In this week’s Threat Digest, we examine an array of sophisticated cyberthreats, from Lumma Stealer’s trigonometry-based evasion tactics to the Mirai-based botnet, InfectedSlurs, exploiting zero-day vulnerabilities. We explore the exploitation of Apache ActiveMQ’s CVE-2023-46604 flaw by Kinsing malware, and the critical zero-day vulnerability in CrushFTP’s CVE-2023-43177. Finally, we uncover the intricate phishing operations of DarkGate and PikaBot. Each of these threats highlights the evolving landscape of cybersecurity and the continuous need for vigilance and proactive defense measures.

Math, Malware, & Cookies: Lumma Stealer’s New Tactics

Lumma Stealer, a malware-as-a-service, has advanced its evasion capabilities in its latest 4.0 version. It now uses trigonometry to analyze mouse movements, distinguishing between real user activity and automated sandbox environments. This technique helps it evade detection by security software. Additionally, Lumma Stealer has improved its obfuscation methods, including encrypted strings and complex code structures, to thwart analysis. A concerning development is its alleged ability to restore expired Google authentication cookies, potentially allowing unauthorized access to Google accounts. This feature’s effectiveness is yet to be confirmed, but it highlights a potential security gap in session cookie management. Users are advised to exercise caution, especially when downloading files from untrusted sources, as a preventive measure against such malware threats.

InfectedSlurs Ruffles Digital Feathers with Zero-Day Tomfoolery

‘InfectedSlurs,’ a new Mirai-based botnet, has been targeting routers and NVR devices using two zero-day RCE vulnerabilities. Identified by Akamai in October 2023, its initial activities date back to late 2022. The botnet, which hijacks devices for DDoS attacks, leverages undocumented flaws in specific NVR and wireless LAN router models. The vulnerabilities remain unpatched, with fixes expected in December 2023. InfectedSlurs, characterized by offensive language in its C2 infrastructure, is a JenX Mirai variant with minimal code changes from the original Mirai, focusing on self-propagating DDoS attacks. Without a persistence mechanism, rebooting affected devices can temporarily disrupt the botnet.

Malware Alert: Apache ActiveMQ’s CVE-2023-46604 Flaw Exploited

Trend Micro’s recent report highlights the exploitation of the CVE-2023-46604 vulnerability in Apache ActiveMQ by the Kinsing malware, targeting Linux systems for crypto mining. This vulnerability stems from a failure in OpenWire command validation, leading to remote code execution. ActiveMQ, an essential Java-based message-oriented middleware developed by Apache, is widely used in various applications. The Kinsing malware, known for primarily targeting Linux systems, exploits vulnerabilities in web applications or misconfigured container environments to infiltrate and spread across networks rapidly. Once inside, it deploys cryptocurrency-mining scripts, severely impacting system performance and infrastructure. Trend Micro specifies that versions of Apache ActiveMQ including 5.18.0 to 5.18.3 and other earlier versions are vulnerable. Users are urgently recommended to upgrade their systems to patched versions like 5.15.16, 5.16.7, 5.17.6, or 5.18.3 to mitigate this significant security risk.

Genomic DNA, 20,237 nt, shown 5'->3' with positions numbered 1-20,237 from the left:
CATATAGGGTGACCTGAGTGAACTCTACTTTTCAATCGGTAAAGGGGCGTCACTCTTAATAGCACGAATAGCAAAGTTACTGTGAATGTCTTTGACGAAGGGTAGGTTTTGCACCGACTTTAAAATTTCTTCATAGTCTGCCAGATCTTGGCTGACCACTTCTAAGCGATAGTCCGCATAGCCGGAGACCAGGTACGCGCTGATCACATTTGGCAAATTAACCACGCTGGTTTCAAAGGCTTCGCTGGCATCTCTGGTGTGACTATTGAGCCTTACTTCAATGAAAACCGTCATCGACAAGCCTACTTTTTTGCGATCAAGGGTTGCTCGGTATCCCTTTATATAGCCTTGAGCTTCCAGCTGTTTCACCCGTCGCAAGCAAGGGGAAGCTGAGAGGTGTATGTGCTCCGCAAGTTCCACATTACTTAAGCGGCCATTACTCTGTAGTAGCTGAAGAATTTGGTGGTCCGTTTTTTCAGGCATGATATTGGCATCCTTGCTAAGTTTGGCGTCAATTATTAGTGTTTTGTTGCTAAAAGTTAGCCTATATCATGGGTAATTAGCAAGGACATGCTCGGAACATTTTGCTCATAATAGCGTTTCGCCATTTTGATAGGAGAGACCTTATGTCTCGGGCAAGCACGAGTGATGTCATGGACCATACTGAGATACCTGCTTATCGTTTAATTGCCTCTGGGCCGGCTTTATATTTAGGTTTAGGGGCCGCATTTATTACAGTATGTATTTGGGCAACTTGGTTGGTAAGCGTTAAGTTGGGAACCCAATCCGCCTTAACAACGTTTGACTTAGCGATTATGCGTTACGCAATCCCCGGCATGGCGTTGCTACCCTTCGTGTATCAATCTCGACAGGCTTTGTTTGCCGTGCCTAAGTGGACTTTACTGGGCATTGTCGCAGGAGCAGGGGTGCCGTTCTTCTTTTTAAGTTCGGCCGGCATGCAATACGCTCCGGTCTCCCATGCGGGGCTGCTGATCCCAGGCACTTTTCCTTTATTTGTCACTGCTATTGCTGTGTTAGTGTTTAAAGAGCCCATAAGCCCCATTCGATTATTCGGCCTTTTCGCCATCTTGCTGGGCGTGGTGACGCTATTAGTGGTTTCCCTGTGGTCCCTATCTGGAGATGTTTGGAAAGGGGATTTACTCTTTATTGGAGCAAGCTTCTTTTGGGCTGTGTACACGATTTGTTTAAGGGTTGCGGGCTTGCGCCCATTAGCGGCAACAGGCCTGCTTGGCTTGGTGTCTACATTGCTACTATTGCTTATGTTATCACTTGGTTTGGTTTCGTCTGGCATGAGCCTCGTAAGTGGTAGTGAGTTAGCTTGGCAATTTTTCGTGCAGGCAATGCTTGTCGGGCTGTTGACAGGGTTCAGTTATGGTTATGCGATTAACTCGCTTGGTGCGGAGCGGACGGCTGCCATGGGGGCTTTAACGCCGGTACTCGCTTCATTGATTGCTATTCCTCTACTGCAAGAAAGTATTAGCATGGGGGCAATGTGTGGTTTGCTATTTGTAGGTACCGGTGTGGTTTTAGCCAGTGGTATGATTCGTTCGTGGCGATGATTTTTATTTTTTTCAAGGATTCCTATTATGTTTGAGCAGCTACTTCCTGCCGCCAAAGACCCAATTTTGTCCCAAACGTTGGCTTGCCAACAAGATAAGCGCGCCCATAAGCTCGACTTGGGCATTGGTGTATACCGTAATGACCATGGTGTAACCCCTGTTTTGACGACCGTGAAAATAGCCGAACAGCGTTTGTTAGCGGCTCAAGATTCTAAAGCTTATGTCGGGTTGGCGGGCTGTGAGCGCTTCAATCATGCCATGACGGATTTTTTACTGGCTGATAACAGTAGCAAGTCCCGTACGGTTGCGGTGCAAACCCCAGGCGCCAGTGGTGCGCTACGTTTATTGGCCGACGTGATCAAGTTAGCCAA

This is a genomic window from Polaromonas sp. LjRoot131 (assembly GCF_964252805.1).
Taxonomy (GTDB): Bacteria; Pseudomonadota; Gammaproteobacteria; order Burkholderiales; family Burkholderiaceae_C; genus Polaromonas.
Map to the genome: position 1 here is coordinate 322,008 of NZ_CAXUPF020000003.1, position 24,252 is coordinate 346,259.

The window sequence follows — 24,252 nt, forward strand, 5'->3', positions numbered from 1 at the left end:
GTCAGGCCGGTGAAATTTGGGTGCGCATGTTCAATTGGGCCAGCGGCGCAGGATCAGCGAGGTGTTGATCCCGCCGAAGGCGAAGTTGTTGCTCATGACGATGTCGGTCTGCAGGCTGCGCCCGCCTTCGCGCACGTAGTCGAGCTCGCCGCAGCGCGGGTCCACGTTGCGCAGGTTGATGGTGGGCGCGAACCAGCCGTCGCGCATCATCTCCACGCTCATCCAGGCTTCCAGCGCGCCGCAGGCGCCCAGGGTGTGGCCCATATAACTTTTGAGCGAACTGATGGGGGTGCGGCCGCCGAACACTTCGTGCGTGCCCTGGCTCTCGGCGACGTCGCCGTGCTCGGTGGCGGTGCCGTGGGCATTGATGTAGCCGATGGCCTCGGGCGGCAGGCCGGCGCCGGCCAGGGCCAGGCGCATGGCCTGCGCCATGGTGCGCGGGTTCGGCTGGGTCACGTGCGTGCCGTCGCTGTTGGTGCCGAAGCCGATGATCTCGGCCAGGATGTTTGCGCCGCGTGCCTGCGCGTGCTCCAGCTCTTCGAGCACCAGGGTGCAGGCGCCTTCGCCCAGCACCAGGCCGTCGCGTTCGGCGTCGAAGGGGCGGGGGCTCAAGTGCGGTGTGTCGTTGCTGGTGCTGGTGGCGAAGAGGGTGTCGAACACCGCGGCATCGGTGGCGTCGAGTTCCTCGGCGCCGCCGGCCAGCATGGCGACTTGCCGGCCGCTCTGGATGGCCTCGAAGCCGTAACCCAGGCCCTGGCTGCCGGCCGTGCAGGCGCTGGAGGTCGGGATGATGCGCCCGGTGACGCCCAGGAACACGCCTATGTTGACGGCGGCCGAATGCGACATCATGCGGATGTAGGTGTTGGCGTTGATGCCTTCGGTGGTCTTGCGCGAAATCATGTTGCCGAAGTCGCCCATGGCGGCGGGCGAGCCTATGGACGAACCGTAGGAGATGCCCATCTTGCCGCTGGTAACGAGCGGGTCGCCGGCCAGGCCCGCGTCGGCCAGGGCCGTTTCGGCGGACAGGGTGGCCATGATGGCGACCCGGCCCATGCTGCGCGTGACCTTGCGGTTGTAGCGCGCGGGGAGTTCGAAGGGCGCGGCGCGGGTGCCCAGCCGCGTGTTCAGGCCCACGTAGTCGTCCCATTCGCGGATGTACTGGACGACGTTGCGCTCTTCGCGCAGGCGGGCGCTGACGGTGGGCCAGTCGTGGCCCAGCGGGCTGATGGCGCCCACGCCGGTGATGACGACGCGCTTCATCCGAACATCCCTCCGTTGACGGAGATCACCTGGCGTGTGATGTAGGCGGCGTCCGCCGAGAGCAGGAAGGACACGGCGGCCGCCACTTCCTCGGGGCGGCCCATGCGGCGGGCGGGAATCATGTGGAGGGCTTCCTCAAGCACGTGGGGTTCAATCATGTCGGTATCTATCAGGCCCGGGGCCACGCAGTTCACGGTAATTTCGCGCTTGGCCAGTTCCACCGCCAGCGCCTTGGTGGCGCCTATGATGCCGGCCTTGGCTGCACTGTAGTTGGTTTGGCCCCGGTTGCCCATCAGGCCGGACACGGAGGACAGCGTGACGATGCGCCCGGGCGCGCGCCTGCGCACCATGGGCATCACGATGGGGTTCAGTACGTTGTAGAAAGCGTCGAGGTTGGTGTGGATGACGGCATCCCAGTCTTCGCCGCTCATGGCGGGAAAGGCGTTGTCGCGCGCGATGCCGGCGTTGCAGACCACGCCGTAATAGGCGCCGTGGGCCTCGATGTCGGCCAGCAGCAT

Zero-Day Zinger: CrushFTP’s Uninvited RCE Guest

Converge Technology Solutions disclosed a critical zero-day vulnerability, CVE-2023-43177, in the CrushFTP enterprise suite in August 2023, affecting about 10,000 public instances and more behind firewalls. This unauthenticated exploit allows attackers to access all files, run programs, and obtain passwords in the default software configuration. Patched in CrushFTP version 10.5.2, the vulnerability arises from a mass-assignment flaw in AS2 request header parsing, enabling control over user session properties and leading to root-level remote code execution. Converge advises updating CrushFTP, enhancing password security, auditing user accounts, and enabling Limited Server mode for increased protection. The exploit chain culminates in administrative access and arbitrary Java code execution, highlighting the importance of immediate system updating and hardening against such sophisticated attacks.

Email Escapades: DarkGate and PikaBot’s Phishing Frenzy!

A highly sophisticated phishing campaign, initially detected in September by Cofense, has rapidly evolved to become a major threat. Initially focused on disseminating DarkGate malware, the campaign now also deploys PikaBot, leveraging advanced tactics reminiscent of the infamous QakBot malware and botnet. This campaign stands out for its volume and range, targeting various industries with a barrage of phishing emails. The primary concern is the loader capabilities of DarkGate and PikaBot, which pave the way for more intricate cyberthreats, including reconnaissance tools and ransomware.

In August, the FBI and Justice Department’s actions temporarily silenced QakBot. Despite this, similarities between this new campaign and QakBot’s strategies are striking, involving hijacked email threads and unique URL patterns restricting access based on specific criteria. DarkGate and PikaBot, both advanced in nature, offer a wide range of malicious functionalities, raising the stakes for potential victims. Their sophisticated evasion and anti-analysis techniques significantly increase the complexity and potential impact of this campaign.

For real-time intel and updates, don’t forget to follow APG on Twitter and Reddit.

Want something new to listen to?

Check out Blackpoint's podcasts where you can hear expert insights and candid discussions about cybersecurity, incident response, entrepreneurship, and elite performance.